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Tuesday, 22 September 1987
Page: 496

Senator JENKINS(8.07) —Listening to this debate, what is obviously very clear is that everybody here is after the same goal. We all want to see the tax rorts and the welfare cheats done away with. Nobody would disagree that this is what must be done. The Special Minister of State, Senator Ryan, in her second reading speech introducing the Australia Card Bill 1986 [No. 3], said:

Honest Australians should not be subsidising those who are operating dishonestly within the tax and welfare systems. Honest Australians have a right to expect Government to protect the community as a whole from fraud and abuse against the tax and welfare systems. They have a right to expect that the Government ensures as best as it can that everyone contributes their fair and reasonable share of tax. They have a right to expect that welfare benefits are paid only to those who are truly entitled to those benefits.

I do not think that anybody in this chamber could possible disagree with those statements. So the question in hand is: How can we best achieve that? When the Australia Card was first thought up as a way to combat tax fraud and social welfare cheating in 1985, the Treasurer (Mr Keating) put out a White Paper which contained the germ of the idea. This was entitled `Reform of the Australian Taxation System'. But what has happened is that the idea has gone overboard, so to speak. We do not want to be a country like South Africa and in trying to have some controls cause imprisonment without trial. We do not want to throw the baby out with the bath water, so to speak. There is a very easy way to cure a headache; that is, to cut your head off. But I do not think anyone would suggest that that is the best cure for a headache.

There are many oddities in this Bill that I would like to discuss. The first oddity is that, if it comes to fruition, the Australia Card will be administered by the Department of Community Services and Health. That is typical of the rather muddled thinking that is being proceeded with in the attempt to achieve these goals. Once the idea of an identification card had been mooted, the Government agreed to the establishment of the Joint Select Committee on an Australia Card to look at all the possibilities. The Committee had eight members, from both Houses and from all parties. The Committee examined 129 submissions and many witnesses and took a great deal of evidence, which was just about measured in tonnes. In May 1986 the Joint Select Committee reported to the Parliament. The Committee did not want the Australia Card, according to its majority report. On the evidence collected the majority said no. I remind honourable senators that the evidence included the Government's own 300-page submission, `Towards Fairness and Equity', as well as the Health Insurance Commission's final planning report. This report is rather like a telephone directory. It contains all the possible ways of administering an ID card, with some colour plates in it of what it might look like, with photograph, without photograph, adults, children, resident, visitor and so on. But the majority of the Committee still said no.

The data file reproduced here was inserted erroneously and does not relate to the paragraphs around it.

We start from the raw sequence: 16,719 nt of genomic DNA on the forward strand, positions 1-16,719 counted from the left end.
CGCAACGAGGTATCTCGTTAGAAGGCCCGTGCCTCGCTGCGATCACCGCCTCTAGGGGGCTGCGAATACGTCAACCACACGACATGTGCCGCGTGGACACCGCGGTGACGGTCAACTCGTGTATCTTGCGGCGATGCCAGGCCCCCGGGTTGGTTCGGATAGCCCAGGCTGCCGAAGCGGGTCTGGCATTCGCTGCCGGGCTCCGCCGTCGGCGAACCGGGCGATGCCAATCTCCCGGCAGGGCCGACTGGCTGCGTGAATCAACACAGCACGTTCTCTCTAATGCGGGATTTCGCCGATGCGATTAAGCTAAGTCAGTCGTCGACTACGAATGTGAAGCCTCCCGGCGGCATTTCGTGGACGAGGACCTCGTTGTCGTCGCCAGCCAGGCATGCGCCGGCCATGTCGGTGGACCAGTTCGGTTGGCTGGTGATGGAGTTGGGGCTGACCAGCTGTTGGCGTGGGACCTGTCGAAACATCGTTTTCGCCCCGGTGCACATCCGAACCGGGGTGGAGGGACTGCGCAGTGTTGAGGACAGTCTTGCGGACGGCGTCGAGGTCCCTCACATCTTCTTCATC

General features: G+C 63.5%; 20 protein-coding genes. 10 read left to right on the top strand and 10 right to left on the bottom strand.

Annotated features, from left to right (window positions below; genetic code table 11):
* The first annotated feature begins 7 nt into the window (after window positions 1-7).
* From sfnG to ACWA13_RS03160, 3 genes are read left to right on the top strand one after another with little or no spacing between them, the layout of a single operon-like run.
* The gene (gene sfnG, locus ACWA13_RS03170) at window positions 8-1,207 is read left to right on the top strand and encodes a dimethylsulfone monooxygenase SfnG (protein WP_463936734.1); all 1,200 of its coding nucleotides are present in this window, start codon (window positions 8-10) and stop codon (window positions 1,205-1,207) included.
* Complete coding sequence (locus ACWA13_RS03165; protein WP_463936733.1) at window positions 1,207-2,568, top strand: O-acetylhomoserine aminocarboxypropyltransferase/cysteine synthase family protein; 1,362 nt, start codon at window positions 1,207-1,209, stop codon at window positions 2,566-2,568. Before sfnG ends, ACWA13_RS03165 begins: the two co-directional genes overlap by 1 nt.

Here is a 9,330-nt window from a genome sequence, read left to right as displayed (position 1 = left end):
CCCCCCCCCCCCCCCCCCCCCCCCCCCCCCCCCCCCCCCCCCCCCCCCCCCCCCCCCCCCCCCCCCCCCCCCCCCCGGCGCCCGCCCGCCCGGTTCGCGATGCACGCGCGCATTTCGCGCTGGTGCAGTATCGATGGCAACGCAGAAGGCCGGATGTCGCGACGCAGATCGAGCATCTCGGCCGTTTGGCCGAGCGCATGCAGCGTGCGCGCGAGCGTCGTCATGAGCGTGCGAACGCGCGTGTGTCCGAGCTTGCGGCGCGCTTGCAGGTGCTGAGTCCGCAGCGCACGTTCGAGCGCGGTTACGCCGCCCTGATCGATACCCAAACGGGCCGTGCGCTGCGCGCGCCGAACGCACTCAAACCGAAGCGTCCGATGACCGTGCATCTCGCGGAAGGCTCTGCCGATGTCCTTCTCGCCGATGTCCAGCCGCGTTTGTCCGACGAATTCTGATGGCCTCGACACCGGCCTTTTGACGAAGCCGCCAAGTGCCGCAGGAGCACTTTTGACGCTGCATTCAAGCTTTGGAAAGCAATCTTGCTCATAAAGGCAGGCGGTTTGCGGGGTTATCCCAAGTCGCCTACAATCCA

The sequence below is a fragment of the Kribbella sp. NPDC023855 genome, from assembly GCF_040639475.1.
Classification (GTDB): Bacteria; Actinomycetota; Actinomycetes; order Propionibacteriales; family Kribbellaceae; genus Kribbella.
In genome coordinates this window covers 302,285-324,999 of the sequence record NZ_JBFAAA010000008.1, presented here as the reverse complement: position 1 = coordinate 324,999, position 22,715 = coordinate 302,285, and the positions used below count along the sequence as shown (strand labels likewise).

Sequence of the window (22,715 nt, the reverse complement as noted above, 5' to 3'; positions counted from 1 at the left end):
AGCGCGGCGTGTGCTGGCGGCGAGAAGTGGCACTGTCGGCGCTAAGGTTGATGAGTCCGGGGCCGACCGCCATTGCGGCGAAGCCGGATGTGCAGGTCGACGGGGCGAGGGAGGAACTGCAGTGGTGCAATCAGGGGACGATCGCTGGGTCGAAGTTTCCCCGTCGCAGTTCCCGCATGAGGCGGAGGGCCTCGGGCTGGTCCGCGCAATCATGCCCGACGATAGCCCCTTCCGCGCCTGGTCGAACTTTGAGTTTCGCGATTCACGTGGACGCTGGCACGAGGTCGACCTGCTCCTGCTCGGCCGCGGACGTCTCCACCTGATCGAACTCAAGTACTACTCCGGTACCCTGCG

The majority consisted of Liberals James Porter and Senator Chris Puplick, National Party Charles Blunt, John Saunderson from the Australian Labor Party and Democrats Leader Senator Janine Haines. The majority represented all parties, including the Government's Party. Three members of the Committee, all ALP members, put in a dissenting minority report: Senator Terry Aulich, Bob Brown and John Brumby. The Committee, which said no to the ID card, did, however, make a number of recommendations. It recommended a computerised register of births and deaths which should be restricted to a few government departments, notably the Australian Taxation Office. The Committee recommended the establishment of a data protection agency to control the collection and use of personal data. Above all, it recommended that the Government introduce a series of measures, which are generally referred to as option B and which relate to ranking and taxation and an upgraded tax file number. This was felt by the Committee to be necessary to combat tax and social security fraud.

The Committee proposed that the use of the tax file number be extended to cover all the financial transactions proposed in the Government's submission for use of the Australia Card number by the Australian Taxation Office as well as for social security purposes. It is most unfortunate that Senator Ryan in her speech should describe this as the shoddy alternative. I do not think that a parliamentary select committee from both Houses should have its solution termed the shoddy alternative.

The Committee also decided that Medicare should continue as a separate entity with a separate numbering system. The problem here, as would be the problem with the proposed Australia Card, is one of low integrity documents. Birth certificates as issued now are low integrity documents. Even with option B, tax file numbers would have to be investigated over a period of years. But this could be done. The Committee's recommendation was that it should take about five years and that the Department of Social Security should progressively review proof of identity of all existing pension and unemployment benefit beneficiaries to bring them within the system of controls based on tax file numbers.